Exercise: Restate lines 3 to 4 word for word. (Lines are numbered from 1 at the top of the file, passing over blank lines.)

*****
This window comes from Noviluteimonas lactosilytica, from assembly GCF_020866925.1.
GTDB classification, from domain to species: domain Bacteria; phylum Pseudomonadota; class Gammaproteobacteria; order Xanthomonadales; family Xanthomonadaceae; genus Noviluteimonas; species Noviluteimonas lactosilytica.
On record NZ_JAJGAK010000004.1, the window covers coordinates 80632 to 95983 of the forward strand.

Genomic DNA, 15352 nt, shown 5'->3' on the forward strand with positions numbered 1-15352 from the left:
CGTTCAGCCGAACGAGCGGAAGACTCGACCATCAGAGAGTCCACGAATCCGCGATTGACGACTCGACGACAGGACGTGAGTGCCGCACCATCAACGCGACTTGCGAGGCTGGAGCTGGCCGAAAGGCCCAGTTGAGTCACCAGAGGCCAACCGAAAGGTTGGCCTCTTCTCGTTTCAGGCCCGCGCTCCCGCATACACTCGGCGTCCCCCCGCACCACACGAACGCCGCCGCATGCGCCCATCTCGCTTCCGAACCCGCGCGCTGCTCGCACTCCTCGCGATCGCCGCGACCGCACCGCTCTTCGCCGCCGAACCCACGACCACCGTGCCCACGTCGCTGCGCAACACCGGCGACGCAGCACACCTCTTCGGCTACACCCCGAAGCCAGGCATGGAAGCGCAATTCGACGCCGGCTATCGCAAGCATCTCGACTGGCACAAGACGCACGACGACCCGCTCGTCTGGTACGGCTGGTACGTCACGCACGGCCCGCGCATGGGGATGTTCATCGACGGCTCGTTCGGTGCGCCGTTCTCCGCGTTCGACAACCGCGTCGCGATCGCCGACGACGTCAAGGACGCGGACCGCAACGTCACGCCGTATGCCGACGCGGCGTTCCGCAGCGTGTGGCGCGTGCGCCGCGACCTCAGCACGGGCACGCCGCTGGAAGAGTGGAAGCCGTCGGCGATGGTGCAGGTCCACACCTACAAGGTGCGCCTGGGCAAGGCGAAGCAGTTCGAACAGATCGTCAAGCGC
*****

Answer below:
On record NZ_JAJGAK010000004.1, the window covers coordinates 80632 to 95983 of the forward strand.

Genomic DNA, 15352 nt, shown 5'->3' on the forward strand with positions numbered 1-15352 from the left: